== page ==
Value of ‘iconic’ Great Artesian Basin tested in court

Water hole in Northern Territory. | Newsreel
Australia's Great Artesian Basin is the subject of a Federal Court battle. | Photo: Fotofritz16 (iStock)

Australia’s Great Artesian Basin will be the focus of debate in Brisbane today, as AgForce heads to the Federal Court to argue one of the world’s largest underground freshwater resources is of national environmental significance.

In February 2022, the then Federal Government determined a proposal from mining company Glencore to pump industrial waste into the Great Artesian Basin was not of environmental concern.

AgForce President Georgie Somerset said the peak body representing Queensland’s rural producers was concerned the current Federal Government had refused to recall the project for consideration under relevant Federal environmental law.

“We as farmers and agriculturalists know and understand the immense value of water. That’s why we can’t understand why anyone would propose to put that at risk – and our food security along with it,” Ms Somerset said.

“We have been inundated with concerns and anger from farmers and pastoralists. That’s why we’ve decided to underwrite and lead legal action in this way.

“We have filed papers in the Federal Court challenging the February 9 2022 Federal Environment Department decision that this proposal from Glencore to pump waste from a Coal Fired Power Station into the Great Artesian Basin was not captured by the Matter of National Environmental Significance (MNES) provisions of the EPBC Act.”

AgForce CEO Michael Guerin said testing this decision in court was an unprecedented move for AgForce, but the agricultural community was so concerned about Glencore’s proposal they were left with no other choice.

“AgForce is leading a campaign that should never have been required to protect the Great Artesian Basin, an underground water resource that lies beneath around 30 percent of Australia’s land mass,” Mr Guerin says.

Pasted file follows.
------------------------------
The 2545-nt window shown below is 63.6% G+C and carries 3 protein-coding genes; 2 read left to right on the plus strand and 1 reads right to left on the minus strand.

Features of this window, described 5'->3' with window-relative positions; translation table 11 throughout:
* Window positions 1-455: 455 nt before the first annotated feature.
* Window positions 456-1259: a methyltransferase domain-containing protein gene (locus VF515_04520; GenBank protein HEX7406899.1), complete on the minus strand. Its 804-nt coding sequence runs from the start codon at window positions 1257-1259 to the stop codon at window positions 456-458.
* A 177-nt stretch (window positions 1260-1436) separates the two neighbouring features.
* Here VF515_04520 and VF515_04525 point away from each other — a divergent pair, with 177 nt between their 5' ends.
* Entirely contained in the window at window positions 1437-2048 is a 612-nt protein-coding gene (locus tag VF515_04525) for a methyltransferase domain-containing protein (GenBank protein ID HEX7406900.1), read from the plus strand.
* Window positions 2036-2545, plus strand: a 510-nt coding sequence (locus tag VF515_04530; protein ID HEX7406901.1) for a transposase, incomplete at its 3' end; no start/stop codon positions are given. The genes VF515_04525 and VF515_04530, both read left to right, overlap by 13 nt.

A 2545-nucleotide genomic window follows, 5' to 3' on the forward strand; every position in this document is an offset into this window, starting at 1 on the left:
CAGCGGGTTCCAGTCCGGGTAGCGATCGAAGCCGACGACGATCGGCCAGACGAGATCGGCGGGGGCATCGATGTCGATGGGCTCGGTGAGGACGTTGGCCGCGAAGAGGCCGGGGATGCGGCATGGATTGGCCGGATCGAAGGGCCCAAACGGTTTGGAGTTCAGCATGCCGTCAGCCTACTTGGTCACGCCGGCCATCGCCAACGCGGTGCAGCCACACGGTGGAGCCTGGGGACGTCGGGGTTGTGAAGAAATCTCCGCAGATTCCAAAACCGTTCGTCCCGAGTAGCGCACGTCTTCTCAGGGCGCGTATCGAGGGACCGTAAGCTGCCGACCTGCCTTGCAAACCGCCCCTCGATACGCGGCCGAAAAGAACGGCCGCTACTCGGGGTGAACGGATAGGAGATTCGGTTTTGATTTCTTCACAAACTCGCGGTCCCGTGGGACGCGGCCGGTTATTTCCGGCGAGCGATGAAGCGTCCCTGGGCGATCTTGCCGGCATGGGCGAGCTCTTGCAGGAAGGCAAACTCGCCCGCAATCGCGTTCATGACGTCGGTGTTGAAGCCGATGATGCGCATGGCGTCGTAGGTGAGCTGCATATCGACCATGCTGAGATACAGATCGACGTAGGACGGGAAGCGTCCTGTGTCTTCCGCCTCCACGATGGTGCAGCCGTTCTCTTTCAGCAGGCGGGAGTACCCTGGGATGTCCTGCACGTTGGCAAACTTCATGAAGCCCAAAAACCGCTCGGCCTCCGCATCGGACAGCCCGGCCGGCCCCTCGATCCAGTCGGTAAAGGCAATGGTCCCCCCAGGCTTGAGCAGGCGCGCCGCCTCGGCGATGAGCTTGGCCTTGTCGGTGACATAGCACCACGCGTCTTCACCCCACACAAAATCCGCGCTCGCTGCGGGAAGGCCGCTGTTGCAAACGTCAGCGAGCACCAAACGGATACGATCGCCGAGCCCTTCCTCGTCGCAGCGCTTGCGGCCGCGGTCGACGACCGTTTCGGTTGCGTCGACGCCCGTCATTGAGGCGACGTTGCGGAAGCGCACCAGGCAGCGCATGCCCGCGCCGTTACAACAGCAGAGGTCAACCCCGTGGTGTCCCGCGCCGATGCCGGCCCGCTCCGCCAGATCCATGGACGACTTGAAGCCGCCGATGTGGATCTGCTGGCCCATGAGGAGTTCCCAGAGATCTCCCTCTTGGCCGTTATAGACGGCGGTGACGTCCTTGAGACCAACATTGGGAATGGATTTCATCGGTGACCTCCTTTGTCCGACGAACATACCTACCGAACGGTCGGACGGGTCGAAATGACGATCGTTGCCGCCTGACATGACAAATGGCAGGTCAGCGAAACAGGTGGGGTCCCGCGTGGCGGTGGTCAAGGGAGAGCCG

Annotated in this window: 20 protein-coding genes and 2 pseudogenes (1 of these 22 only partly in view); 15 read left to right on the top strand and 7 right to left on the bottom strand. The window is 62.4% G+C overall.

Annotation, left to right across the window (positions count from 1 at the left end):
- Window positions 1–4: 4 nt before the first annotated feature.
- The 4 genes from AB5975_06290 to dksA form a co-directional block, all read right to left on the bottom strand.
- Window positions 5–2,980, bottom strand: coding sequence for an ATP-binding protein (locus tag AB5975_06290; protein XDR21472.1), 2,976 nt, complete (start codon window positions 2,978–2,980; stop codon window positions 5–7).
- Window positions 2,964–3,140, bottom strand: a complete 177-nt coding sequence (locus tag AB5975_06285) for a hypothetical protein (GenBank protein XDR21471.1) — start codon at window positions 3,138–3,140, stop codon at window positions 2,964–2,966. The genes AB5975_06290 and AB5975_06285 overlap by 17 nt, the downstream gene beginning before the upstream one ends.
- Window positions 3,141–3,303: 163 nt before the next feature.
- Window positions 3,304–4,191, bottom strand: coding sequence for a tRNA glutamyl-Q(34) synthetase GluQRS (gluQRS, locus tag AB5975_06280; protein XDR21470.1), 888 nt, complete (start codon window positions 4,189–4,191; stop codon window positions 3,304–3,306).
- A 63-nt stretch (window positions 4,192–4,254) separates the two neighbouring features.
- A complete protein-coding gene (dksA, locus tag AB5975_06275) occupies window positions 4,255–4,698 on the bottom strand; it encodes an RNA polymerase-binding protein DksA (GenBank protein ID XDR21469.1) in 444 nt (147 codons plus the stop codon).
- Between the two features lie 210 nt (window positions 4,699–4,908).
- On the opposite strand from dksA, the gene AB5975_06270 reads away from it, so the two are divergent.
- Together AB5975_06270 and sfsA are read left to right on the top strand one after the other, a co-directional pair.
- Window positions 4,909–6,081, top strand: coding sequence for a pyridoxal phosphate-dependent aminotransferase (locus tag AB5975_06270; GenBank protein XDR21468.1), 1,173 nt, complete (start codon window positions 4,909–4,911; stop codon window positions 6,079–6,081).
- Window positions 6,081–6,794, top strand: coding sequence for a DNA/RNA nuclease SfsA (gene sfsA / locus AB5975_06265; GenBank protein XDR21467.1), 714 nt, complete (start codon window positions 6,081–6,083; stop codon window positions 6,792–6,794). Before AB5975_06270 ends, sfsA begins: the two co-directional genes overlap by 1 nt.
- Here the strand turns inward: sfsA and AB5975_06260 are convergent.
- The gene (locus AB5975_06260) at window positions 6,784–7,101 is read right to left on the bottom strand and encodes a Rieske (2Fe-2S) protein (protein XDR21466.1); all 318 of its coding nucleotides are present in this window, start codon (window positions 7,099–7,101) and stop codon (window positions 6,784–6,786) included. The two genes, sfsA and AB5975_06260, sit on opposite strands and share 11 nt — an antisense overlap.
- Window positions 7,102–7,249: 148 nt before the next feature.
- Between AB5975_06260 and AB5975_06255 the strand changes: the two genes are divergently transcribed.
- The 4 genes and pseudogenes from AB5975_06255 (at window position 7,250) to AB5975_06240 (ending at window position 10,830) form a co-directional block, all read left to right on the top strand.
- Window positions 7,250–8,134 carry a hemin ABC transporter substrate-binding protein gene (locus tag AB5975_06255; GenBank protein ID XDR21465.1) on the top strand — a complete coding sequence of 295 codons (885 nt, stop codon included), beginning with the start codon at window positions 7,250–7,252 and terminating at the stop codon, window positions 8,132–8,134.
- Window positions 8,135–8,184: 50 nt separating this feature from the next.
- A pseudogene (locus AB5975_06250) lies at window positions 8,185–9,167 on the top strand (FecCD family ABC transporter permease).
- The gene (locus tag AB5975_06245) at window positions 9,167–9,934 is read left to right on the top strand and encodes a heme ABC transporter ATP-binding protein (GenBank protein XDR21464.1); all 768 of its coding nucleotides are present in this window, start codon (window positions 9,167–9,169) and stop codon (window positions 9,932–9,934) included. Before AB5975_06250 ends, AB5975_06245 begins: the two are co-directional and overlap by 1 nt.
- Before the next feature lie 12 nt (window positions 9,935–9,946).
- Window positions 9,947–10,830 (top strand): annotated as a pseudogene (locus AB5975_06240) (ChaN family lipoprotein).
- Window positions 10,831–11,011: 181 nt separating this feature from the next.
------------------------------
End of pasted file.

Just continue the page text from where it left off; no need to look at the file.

“The Glencore proposal is an integral part of their ongoing coal mining activity and coal mining generally. Their proposal could cause substantial and irreversible impacts on a significant global water resource iconic to Australia.”

Mr Guerin said letting this proposal through would be tantamount to the Australian Government “thumbing its nose” at several United Nations Sustainable Development Goals, such as Zero Hunger, Clean Water and Sanitation and Sustainable Communities.

“The Great Barrier Reef, Great Dividing Range and Great Artesian Basin are all iconic natural Australian monuments, like ANZAC Day we humbly stand in their shadow, allowing us hope that this madness will be stopped.”

Queensland Farmers’ Federation Chief Executive Officer Jo Sheppard supports the action.

“The GAB is one of the largest underground freshwater resources in the world. It generates approximately $13 billion in value to the national economy every year and is a vital resource for 180,000 people, 7600 businesses and 120 towns,” Ms Sheppard said.

“In 30 years of industry development and advocacy work, I have never seen community and industry so unified and come together like they have on this issue.”